My Tuesday morning last week was one of the countless reasons I love being a pastor serving a small(ish) congregation:
At 10am, I officiated at the burial of a 97-year-old woman. There were six people in attendance. Four of them were part of a family who were her next door neighbors and took care of her for 23 years—10 of them in a nursing home. It was one of those bright summer mornings when colors seem clearer than usual. We gathered quietly in the cemetery, feeling as if we had the whole place to ourselves. We placed our hands on the casket and prayed for her peace and rest. A mischievous (and/or) angry squirrel dropped acorns on us from the oak tree branch bowing low over our heads. To close the service, a smiling teenage girl played us out with “Goodnight, Irene” on the ukulele and we all sang along (we skipped the really sad lyrics).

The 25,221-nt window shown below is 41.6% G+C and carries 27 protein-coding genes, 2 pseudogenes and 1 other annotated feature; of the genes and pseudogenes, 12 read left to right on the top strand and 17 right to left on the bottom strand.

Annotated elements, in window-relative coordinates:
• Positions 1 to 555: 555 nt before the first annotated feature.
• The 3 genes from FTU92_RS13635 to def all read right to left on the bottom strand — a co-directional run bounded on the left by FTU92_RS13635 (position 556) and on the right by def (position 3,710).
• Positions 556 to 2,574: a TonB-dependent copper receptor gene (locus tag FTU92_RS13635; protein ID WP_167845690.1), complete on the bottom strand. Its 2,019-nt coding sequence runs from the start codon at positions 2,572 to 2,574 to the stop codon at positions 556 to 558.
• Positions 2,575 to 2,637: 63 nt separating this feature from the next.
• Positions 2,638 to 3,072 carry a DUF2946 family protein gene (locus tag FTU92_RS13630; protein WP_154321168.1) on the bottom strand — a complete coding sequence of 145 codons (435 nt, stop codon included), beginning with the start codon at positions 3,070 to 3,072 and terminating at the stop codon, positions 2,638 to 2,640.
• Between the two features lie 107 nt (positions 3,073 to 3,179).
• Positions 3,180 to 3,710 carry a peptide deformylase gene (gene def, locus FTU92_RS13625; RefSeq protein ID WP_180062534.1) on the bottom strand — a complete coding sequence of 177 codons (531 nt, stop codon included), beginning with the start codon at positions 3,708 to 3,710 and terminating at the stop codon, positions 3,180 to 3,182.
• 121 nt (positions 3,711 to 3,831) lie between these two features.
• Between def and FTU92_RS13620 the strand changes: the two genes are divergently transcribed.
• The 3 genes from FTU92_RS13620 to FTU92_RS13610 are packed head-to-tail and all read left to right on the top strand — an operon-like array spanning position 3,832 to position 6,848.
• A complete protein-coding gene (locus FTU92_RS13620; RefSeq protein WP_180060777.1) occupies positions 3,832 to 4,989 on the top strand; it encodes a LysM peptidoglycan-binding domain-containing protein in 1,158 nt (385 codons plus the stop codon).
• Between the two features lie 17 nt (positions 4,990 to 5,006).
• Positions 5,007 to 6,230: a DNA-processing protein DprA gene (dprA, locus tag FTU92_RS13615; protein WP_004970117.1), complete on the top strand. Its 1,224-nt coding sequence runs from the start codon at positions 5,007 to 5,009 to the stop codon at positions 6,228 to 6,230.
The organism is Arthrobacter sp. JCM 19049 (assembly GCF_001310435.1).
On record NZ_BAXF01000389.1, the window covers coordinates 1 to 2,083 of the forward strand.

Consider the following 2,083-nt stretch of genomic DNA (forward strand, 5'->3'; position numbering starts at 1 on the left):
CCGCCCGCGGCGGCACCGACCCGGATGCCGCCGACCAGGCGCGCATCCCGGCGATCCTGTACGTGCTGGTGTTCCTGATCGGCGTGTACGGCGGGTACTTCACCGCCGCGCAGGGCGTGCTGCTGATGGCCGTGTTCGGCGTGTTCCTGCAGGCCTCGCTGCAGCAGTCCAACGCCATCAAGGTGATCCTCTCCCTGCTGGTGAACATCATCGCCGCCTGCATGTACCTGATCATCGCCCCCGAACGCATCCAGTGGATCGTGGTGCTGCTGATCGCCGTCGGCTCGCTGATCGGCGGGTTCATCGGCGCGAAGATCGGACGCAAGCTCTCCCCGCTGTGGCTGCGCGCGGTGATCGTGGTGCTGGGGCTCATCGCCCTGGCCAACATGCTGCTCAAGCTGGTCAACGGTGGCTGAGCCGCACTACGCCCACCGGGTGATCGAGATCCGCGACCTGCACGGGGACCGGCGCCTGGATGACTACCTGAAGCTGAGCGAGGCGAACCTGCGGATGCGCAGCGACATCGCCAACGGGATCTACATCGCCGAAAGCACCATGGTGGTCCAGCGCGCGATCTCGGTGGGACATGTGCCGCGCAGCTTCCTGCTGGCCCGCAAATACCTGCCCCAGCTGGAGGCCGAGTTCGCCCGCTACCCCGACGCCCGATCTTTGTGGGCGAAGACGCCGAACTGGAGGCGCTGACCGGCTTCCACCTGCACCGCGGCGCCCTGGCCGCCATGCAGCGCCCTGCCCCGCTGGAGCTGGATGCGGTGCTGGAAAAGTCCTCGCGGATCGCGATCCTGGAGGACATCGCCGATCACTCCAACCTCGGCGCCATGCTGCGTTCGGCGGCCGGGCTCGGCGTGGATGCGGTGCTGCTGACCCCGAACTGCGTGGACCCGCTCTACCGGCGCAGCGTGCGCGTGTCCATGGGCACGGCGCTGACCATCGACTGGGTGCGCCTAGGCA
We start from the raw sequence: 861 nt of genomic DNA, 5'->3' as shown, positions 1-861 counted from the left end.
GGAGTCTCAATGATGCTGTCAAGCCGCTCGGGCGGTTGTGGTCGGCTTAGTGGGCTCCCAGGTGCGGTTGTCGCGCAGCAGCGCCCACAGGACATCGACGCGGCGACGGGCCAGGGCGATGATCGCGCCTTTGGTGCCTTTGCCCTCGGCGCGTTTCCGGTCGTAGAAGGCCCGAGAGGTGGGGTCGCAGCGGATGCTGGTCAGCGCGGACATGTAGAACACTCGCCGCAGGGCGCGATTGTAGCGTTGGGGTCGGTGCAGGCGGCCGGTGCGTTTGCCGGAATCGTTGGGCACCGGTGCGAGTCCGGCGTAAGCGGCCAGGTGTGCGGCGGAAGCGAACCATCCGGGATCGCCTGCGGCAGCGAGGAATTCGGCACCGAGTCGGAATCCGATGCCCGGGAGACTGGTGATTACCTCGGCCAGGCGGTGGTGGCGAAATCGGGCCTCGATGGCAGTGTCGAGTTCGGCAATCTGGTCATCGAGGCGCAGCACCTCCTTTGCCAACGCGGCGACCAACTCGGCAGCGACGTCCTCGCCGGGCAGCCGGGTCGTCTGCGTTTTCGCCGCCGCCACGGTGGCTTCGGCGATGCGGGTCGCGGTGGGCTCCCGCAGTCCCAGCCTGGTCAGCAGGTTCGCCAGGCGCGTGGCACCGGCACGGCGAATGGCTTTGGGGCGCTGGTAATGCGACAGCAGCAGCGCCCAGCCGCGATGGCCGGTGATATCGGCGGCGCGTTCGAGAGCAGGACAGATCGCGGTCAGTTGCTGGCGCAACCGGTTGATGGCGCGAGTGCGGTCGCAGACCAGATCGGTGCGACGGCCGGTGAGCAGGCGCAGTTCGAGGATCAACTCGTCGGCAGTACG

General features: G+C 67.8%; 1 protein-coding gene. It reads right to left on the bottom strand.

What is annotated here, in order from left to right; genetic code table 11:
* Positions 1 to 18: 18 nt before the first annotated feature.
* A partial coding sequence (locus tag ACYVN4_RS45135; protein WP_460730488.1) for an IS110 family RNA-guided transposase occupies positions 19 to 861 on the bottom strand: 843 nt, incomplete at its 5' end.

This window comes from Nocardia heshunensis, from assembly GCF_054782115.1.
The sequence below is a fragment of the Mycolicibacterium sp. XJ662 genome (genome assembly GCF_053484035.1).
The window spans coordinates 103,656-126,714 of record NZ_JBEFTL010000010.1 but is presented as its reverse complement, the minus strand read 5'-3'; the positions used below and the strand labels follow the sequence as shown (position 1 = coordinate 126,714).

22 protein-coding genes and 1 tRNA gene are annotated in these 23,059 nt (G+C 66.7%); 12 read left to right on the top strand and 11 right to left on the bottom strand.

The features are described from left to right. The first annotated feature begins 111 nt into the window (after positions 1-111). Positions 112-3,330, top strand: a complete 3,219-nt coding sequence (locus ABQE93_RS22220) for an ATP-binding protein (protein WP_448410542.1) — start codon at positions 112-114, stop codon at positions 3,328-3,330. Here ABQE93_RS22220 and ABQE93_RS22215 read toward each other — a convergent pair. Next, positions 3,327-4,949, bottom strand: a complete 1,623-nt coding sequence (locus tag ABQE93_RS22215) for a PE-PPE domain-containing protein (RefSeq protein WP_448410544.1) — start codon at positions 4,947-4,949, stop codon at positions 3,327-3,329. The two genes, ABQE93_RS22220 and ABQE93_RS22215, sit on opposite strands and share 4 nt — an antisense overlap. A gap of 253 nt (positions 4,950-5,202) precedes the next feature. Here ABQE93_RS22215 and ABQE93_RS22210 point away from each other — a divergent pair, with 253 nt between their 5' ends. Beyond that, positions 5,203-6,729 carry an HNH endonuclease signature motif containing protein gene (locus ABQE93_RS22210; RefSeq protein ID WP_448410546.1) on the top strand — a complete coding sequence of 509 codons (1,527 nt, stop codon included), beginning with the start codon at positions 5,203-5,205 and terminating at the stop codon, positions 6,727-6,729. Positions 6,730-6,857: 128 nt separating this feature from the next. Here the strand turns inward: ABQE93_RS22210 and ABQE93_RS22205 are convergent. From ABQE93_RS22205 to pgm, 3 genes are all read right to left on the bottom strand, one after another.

An hour later, I was in a hospital room holding a day-old baby girl with a head full of black hair (and at least one cowlick). I held her a little longer than I should have, then gave her to her mother before saying a blessing. Her parents bowed over her and we prayed, alone in the hospital room, with the sunlight pouring in the window. I placed my hand on her tiny head--a hand that only minutes before had been on a casket.
Alpha and Omega, Beginning and End.
Some days I have the best job EVER.